I was betrayed this week.
(But I won’t get into the details.)
It’s not going to be one of THOSE columns.
I wanted to open that way because betrayal is one of the great themes in art, culture, and human existence.
Yet it’s not a word we use in every-day conversation:
“How was your day today, honey?”
“Oh, you know, the usual. Petersen forgot to log off his copy code again, so he got blamed for the wastage.”
“That Petersen would forget his head if it weren’t attached to his body, wouldn’t ya say, honey?”
“Yeah, you betcha.”
“What else happened at work, honey?”
“Well, what else? Tyler brought ham again for lunch, which made the 50th day straight. We were counting. That was wild.”
“Oh, I can see that. Exciting, in an office-betting sort of way.”
“Yeah, right. Exactly. 50 days. (Chuckles.) What else happened? Oh yeah, sure. I betrayed Tommy, and he swore a blood oath to kill me, my children, and my children’s children.
So there’s that.”
I didn’t look up betrayal on the internet.
And I didn’t check a dictionary.
Betrayal is one of those words everyone just knows what it means, even if they’ve never tried to define it.
(Like its sister, revenge.)
I’d say, to betray: (verb:) to hurt or injure someone important or close to you, by some nefarious method, in a manner such as going behind someone’s back, cheating, lying, taking their stuff, selling them out, snitching, etc…
And not only people betray.
Societies and governments can too.
America was built by betraying treaties with the Indigenous inhabitants of this Continent, and betraying the boundaries of all human decency with the TransAtlantic Slave Trade.
We know this.
But the United States often betrayed its own principles, its belief in the power of Democracy, by undermining the freedom of so many people throughout Latin America, overturning elections, engineering coups, or outright invading nation after nation.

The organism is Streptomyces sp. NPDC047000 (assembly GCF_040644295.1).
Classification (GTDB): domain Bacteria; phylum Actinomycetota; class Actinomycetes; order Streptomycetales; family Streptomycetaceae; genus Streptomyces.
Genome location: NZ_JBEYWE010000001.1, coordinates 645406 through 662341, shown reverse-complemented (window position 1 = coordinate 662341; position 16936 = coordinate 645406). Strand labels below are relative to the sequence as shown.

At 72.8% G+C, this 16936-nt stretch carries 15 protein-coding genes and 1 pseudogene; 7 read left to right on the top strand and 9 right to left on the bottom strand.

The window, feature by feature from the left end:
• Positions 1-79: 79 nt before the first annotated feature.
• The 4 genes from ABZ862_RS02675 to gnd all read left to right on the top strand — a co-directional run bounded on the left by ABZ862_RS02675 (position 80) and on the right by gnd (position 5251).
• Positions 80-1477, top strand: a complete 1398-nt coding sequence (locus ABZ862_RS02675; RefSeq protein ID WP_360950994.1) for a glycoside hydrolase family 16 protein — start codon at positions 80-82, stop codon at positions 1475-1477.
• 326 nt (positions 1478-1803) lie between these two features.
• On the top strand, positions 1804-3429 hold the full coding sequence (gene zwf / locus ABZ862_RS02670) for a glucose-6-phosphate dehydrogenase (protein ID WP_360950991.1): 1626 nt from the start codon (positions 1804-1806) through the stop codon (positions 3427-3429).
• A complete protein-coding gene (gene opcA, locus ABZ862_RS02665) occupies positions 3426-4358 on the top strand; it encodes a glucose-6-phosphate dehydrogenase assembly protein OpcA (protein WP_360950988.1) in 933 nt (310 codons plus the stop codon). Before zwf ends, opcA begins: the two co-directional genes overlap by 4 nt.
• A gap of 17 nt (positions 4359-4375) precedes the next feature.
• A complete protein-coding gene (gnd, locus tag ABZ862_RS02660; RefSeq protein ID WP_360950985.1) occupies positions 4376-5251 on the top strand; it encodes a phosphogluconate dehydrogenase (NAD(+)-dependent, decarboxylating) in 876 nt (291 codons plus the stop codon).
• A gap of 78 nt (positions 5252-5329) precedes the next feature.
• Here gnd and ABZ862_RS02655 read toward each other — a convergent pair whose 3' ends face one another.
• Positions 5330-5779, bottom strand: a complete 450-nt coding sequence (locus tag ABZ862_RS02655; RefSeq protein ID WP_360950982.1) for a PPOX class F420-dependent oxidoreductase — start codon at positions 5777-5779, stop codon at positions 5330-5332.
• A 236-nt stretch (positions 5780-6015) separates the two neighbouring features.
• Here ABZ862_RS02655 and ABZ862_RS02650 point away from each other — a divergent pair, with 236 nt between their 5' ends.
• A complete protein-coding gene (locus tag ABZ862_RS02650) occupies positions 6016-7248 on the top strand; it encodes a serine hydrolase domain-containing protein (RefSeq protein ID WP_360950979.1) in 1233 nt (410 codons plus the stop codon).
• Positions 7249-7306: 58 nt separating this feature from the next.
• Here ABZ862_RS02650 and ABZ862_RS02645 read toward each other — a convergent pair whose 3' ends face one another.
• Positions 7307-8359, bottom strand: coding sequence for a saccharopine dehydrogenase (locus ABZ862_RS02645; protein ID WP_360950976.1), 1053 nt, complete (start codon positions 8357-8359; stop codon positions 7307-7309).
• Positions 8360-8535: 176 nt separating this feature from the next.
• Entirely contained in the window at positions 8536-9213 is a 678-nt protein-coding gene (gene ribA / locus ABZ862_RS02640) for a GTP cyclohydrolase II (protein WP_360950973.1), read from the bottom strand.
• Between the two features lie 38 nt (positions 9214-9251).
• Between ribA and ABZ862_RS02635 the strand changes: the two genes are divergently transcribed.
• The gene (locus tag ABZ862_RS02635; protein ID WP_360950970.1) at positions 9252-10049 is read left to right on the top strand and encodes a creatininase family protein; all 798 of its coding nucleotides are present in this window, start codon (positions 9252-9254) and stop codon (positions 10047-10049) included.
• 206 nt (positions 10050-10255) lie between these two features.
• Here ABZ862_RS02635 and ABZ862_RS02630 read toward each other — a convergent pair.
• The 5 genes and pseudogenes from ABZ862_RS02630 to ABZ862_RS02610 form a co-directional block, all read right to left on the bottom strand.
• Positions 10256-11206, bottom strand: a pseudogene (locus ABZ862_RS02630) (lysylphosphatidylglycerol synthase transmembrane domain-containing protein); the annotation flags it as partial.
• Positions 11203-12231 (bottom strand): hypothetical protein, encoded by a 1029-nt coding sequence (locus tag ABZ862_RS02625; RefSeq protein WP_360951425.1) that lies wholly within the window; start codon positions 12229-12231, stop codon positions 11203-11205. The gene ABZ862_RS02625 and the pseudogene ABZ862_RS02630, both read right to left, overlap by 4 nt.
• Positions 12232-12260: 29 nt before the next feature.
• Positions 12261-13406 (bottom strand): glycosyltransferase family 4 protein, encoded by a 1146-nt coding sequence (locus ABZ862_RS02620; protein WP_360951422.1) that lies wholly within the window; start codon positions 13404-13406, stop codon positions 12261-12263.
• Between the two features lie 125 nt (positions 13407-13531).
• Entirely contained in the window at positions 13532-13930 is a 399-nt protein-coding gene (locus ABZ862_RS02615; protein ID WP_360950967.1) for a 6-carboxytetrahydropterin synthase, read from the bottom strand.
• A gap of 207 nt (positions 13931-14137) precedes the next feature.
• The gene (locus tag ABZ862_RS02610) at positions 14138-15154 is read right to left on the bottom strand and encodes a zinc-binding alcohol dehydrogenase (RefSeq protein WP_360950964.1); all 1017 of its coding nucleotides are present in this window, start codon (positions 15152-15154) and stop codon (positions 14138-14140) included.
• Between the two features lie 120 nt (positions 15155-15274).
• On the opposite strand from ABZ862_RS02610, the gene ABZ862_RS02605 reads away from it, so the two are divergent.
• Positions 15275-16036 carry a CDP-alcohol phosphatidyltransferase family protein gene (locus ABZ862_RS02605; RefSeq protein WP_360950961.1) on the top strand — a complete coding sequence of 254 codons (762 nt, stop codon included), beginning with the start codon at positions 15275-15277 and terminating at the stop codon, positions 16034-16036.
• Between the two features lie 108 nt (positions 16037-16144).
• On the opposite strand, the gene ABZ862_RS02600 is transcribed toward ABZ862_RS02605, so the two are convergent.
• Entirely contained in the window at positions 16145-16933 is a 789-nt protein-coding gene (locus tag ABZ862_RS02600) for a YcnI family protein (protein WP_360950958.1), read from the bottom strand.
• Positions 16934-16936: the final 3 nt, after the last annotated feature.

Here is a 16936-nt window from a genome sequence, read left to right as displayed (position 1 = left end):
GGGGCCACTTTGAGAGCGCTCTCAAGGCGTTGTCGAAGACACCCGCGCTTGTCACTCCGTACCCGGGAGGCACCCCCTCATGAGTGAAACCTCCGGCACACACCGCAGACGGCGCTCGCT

As luck would have it, we’re going to take a look at my friend Jaime Permuth’s new book, which turned up in the mail in October 2021.
“The Street Becomes,” published by Meteoro Editions in The Netherlands, has a gray cover, with cool fonts and embossed letters.
(But it doesn’t give much away.)
This is one of those books that doesn’t proffer context from the jump, but asks you to figure out things as you go.
Given that I know Jaime is from Guatemala, (though he currently lives with his wife and children in South Korea,) and I’ve looked at a lot of photo books, I put on my detective cap, and went to work.
We see a series of double-spreads, featuring gray-scale images that appear to have been digitally altered, to create a consistent aesthetic.
On the left, always what appears to be archival imagery of American Imperialist, Colonialist invasions into Latin America, though it’s hard to say where.
On the right, the images also feel historical, but maybe over a slightly larger range of history. These pictures give us a feeling of Carnival, at times, or protest, at others, but maybe they’re all joined together by themes of Latino/Hispanic/Chicano/Latinx people, in their culture, out and about, in the streets?
Sometimes, the spread-pairings are direct, and obvious.
Others, less so.
I kept turning the pages, and thought, “This really seems like a concept book. Most of these pictures are not super-awesome, by themselves, so this book is telling a story in the aggregate.
With a very particular style.”
I kept turning the pages, hoping for a bit of surprise, and then, at the end, I spotted a Maryland license plate on a parade car .
Finally, I definitively placed it in the US, and if we’re being literal, in the DMV. (DC, Maryland, Virginia.)
Then the photos were done.
For text, at the end, there’s a conversation-style-interview between Jaime and curator Olivia Cadaval.
We learn Jaime was a fellow in DC, at the Smithsonian’s Anacostia Community Museum, and chose to make a book of two different groups of images from the archives, which appealed to him intuitively.
The first is of US Marine Corps invasions in Haiti and the Dominican Republic; the second came from The Latino Festival, which first began in DC in 1968, and continued for years.
Jaime also spoke of connections to his youth in Guatemala, a country still ravaged by insane violence and poverty; the long shadow of a bloody 80’s Civil War. (In large part due to US Imperialism.)
So maybe, (in the end,) it’s a concept book with a mission:
To remind us, when a society betrays its best values for its worst, bad shit can happen.
See you in two weeks!
To Purchase “The Street Becomes” click here